In the last 20 years, films about superheroes have gone from anomalies to outright saturating box offices. Thanks to their massive success, it’s hard to go a year or even six months without an offering from Marvel or DC. Over two decades and across dozens of films, the way superhero stories are told has shapeshifted. Where the narrative was once locked in as a tale of good vs. evil where justice always prevails, now can be almost anything — from bombastic blockbusters with set pieces to smaller projects focused on character study.
And there doesn’t look like an end in sight as the DCEU steadily expands and the MCU begins its ambitious fourth phase of films and shows. With so much in the landscape, it might be hard to figure out how it got to this point. But there are three trilogies towards the beginning of the trend that paved the way for each new entry into the superhero film genre.
X-Men (2000 – 2006)
The original X-Men trilogy — while a bit overshadowed by the films that succeeded it — was vital in putting superhero films back into the mainstream. The first film, X-Men, had the enormous task of appealing to die-hard fans and entertaining people who knew nothing of Professor X and his students. What resulted was one of the highest-grossing films of the time, showing studios and producers that stories about superheroes make money. Thus, a resurgence of superhero media began.
Over three films, X-Men featured an ensemble cast years before audiences would see the beloved Avengers assemble in 2012, as well as packing major star power with Ian McKellan as Magneto and Patrick Stewart as Charles Xavier. It could also be argued that Hugh Jackman’s role as Wolverine pushed the actor into superstardom. The series as a whole does a great job of exploring the forces behind why people make the choices they make — whether they’re good or bad — and the hypothetical of humans living among superheroes and the potential issues it would create.
Spider-Man (2002 – 2007)
Sam Raimi’s iteration of the web-slinger is the first solo superhero film in the modern age. The director of the Evil Dead series brings his camp and horror influences to the series. Spider-Man feels like a comic book film because it moves like one — full of fast-paced editing and colorful costumes. The scripts are not afraid to lean into their comic book roots and add a slice of humor where they deemed it fit. While it’s not the most popular path to tell a superhero story in the past decade, a few films have done it since, such as Thor: Ragnarok and Deadpool.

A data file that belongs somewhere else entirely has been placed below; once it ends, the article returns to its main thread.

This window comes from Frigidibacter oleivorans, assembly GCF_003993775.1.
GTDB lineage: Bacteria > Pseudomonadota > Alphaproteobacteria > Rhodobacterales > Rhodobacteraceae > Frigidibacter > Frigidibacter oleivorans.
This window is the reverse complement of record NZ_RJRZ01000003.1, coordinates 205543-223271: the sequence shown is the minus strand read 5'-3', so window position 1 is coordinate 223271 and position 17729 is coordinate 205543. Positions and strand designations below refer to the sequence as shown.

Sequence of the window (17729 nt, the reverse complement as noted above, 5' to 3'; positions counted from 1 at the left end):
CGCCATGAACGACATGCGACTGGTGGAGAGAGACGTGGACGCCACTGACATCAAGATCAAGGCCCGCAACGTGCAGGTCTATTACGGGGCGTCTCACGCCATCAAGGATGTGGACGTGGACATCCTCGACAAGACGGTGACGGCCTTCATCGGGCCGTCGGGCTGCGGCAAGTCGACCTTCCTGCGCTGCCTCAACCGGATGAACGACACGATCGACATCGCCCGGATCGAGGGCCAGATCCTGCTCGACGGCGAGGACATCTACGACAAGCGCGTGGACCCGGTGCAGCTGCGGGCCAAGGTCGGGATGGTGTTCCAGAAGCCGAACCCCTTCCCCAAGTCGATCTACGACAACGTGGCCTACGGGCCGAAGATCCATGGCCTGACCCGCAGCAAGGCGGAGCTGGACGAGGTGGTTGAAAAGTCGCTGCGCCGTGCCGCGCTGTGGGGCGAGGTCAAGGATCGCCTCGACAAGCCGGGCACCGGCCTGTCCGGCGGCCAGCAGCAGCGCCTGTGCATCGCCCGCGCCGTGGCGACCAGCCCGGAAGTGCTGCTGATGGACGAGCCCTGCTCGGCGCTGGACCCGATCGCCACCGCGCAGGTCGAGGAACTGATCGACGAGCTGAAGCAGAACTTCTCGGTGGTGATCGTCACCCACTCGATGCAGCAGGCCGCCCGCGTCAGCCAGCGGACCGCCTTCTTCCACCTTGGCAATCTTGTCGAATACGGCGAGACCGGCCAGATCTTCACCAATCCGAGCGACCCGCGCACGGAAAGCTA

Across the three films, Spider-Man treats viewers to an array of villains, some gaining a cult-like following for their performances like Willem Dafoe’s Green Goblin and Alfred Molina’s Dr. Octopus. Even the less beloved film in the series, Spider-Man 3, is vital to the films that followed, especially 2018’s Venom. The first film in the series is remarked as one of the best superhero films to date and gave Marvel films to follow, like Captain America: The First Avenger and Iron Man, the perfect blueprint to tell an origin story for a character. Throughout the series, Tobey Maguire’s Peter Parker deals with the struggle of keeping his true identity a secret, a plot point that the MCU’s newest telling of the superhero is set to explore in Spider-Man: No Way Home.
The Dark Knight Trilogy (2005 – 2012)
Rounding out the trio is the newest and probably most acclaimed of the three trilogies. Christopher Nolan’s take on Batman moved the superhero genre into new territory, taking any campy elements and replacing them with his more grounded approach. Starting with Batman Begins, these films examine Gotham through a gritty lens. Characters were less cartoonish than in previous Batman films and more focus was put on the heavy burden Bruce Wayne (played by an impressive but subtle Christian Bale) carries as the caped crusader.
The Dark Knight trilogy is full of amazing performances like Tom Hardy’s Bane or Gary Oldman as Police Commissioner Gordon — but none seem to define the films better than Heath Ledger’s Oscar-winning turn as the Joker. While only in The Dark Knight, the second film out of the three, Ledger’s time as the Clown Prince of Crime has since cast a large shadow over the character, becoming a point of comparison for all actors who don the makeup after. It’s the realism and nuanced terror in the plot points and characters of Nolan’s trilogy that makes it so influential, especially for Matt Reeves’ take on Bruce Wayne and Gotham in The Batman coming next year.